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Doctor insights on: Lateral Collateral Ligament Lcl Injury

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How do you treat an injury to the lateral collateral ligament?

How do you treat an injury to the lateral collateral ligament?

6-12 weeks: The lateral (fibular) collateral ligament is uncommonly injured, but if it is injured in isolation, it can be treated in a hinged knee brace x 6 wks and may heal on its own. Stress xrays can be used to measure if it heals. This is followed by strengthening and a return to activities between 8-12 weeks. Often, it requires a surgery to reconstruct it and the surrounding "posterolateral corner.". ...Read more

Dr. Gregory Moneta
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Injuries (Definition)

Injuries is also known as Injuries and wounds. An injury, of any severity, is a condition in which a person has damage to any part of his body. Examples of major injuries include gunshot wounds, knife wounds, large burns, severed ...Read more


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How do you evaluate and treat lateral collateral ligament pain?

How do you evaluate and treat  lateral collateral ligament pain?

LCL evaluation knee: The lcl in the knee is evaluated at o degrees (full extension) and at 30 degrees of flexion with varus stress applied. Degree of opening is assessed by estimating in mm and comparing to opposite side; lcl sprains or tears are measured as grade i, ii, or iii. The posterolateral corner (e.g. Arcuate complex) should be assessed as well as the cruciate and medial collateral ligaments. Mri is also used. ...Read more

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I tore my lateral collateral ligament. How long does it take to heal without surgery?

I  tore my lateral collateral ligament. How long does it take to heal without surgery?

6-12 weeks: The lateral (fibular) collateral ligament is uncommonly injured, but if it is injured in isolation, it can be treated in a hinged knee brace x 6 wks and may heal on its own. Stress xrays can be used to measure if it heals. This is followed by strengthening and a return to activities between 8-12 weeks. ...Read more

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What causes lateral collateral ligament strain?

What causes lateral collateral ligament strain?

Large forces: Lateral collateral ligament strains are relatively uncommon. Lateral collateral injuries can occur with direct forceful blows to the inside of the knee, high energy trauma such as car accidents, motorcycle accidents, and falls from height. It can also be associated with other ligament injuries such as PCL and less commonly acl tears. ...Read more

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What is lateral collateral ligament laxity?

What is lateral collateral ligament laxity?

Loose ligament: Laxity is an orthopaedic term for looseness. Normally, ligaments don't really stretch much. If a ligament gets partially torn, it can be functionally lengthened which can make a joint unstable. Some people have more lax ligaments than others. If there are no symptoms of instability, no worries! ...Read more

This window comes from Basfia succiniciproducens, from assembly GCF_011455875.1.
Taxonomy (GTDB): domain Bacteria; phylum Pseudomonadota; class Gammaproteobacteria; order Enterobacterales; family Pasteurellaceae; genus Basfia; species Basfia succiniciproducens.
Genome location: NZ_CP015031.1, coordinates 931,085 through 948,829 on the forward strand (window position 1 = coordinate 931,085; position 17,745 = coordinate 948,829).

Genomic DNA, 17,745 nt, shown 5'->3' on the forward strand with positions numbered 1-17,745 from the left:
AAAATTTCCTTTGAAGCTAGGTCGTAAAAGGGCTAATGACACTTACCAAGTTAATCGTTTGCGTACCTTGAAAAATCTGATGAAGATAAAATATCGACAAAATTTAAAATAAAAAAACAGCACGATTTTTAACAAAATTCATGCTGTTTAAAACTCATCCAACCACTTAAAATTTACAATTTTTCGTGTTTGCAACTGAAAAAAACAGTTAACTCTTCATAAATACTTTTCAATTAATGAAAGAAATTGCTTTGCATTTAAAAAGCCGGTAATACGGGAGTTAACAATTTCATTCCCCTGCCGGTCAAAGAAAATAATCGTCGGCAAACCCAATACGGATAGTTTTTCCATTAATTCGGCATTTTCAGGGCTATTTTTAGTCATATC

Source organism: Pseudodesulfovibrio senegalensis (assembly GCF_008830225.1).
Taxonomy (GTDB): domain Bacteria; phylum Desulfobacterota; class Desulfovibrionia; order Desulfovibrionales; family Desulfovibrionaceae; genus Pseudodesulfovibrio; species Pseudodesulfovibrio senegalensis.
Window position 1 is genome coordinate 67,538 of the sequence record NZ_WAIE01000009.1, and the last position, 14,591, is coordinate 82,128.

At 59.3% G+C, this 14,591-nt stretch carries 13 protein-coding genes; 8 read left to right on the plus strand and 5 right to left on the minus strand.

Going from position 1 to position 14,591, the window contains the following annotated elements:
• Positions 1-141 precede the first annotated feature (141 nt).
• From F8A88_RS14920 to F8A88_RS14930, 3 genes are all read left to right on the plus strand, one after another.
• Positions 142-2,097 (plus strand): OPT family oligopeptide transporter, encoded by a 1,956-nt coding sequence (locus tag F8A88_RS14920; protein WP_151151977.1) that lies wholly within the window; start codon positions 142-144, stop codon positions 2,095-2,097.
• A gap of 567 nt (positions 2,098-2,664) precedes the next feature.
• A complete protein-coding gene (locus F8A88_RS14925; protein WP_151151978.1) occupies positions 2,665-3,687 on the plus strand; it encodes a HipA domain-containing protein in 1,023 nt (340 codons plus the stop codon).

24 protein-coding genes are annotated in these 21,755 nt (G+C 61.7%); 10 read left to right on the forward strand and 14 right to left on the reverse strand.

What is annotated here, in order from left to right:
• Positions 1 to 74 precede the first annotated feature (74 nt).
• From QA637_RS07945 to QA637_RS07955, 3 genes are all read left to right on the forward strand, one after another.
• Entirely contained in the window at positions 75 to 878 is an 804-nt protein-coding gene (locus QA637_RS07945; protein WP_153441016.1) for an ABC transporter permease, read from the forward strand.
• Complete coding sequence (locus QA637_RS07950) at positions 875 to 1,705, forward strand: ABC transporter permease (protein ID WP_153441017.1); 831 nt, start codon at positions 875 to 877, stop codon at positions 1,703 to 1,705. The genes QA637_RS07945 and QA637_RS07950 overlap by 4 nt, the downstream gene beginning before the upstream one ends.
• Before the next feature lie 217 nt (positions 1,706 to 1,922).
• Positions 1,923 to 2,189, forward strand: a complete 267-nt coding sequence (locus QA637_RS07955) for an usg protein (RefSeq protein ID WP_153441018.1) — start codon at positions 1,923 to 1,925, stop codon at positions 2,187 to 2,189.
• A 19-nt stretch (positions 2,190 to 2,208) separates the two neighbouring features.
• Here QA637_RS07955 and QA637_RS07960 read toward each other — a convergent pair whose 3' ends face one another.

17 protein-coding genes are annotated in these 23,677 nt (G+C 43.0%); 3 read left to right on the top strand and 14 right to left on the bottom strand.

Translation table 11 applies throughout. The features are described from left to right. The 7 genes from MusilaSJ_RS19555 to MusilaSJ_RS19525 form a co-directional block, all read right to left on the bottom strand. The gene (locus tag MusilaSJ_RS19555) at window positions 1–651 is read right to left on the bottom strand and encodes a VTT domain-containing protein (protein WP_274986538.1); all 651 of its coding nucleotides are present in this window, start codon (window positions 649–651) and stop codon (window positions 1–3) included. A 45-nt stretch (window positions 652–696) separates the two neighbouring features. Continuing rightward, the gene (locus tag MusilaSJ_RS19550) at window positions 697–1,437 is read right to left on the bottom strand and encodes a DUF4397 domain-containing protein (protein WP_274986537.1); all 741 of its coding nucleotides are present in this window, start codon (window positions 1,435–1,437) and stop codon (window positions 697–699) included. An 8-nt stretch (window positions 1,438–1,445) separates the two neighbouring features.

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If I sprained my lateral collateral ligament what can be done to speed recovery so I can return to soccer?

If I sprained my lateral collateral ligament what can be done to speed recovery so I can return to soccer?

Brace: A lateral (fibular) collateral ligament injury can be treated in a hinged knee brace x 6 wks followed by strengthening and return to activities in 8-12 weeks. Stress xrays can help determine if it heals correctly. However, this is commonly associated with other ligament injuries and usually needs to be surgically reconstructed in this setting. That requires a wait of 1 year to return to sport. ...Read more

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What to do if I have swelling at fibular head where the lateral collateral ligament hooks in. could What to do if I have a stress fractur?

What to do if I have swelling at fibular head where the lateral collateral ligament hooks in. could What to do if I have a stress fractur?

Exam/ X-rays / rest: If u already 'know ' u have 'swelling' @ the proximal fibula w/ associated pain and no definitive injury then a stress fracture is possible. Get a thorough examination, X-rays by a board certified ORS . Bone scan and or MRI can be diagnostic.best of luck! ...Read more

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Constant knee pain seems lateral collateral ligament is tight & painful?

Constant knee pain seems lateral collateral ligament is tight & painful?

Many possibilities: The knee is an important weight bearing joint with a complex inner and outer structure. Your pain could be as a result of many different things. A thorough history and physical exam and possibly some laboratory and radiology exams are needed to determine the exact cause. Causes of pain may include: trauma (fracture, tendon or ligamentous tear, arthritis), infection, and metabolic conditions. ...Read more

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Have I torn my lateral collateral ligament in my knee. Is surgery always needed?

Have I torn my lateral collateral ligament in my knee. Is surgery always needed?

No, but often: The lateral (fibular) collateral ligament is uncommonly injured, but if it is injured in the setting of other ligament injuries (acl, pcl), it needs to be reconstructed to help prevent the other ligament surgeries from stretching out over time. If it is injured in isolation, it can be treated in a hinged knee brace x 6 wks and may heal on its own. Stress xrays can be used to measure if it heals. ...Read more

Ligament (Definition)

A fibrous band of tissue that connects one bone to another. They hold joints in place. Dr. Fox's trivia test: what one bone is the only one ...Read more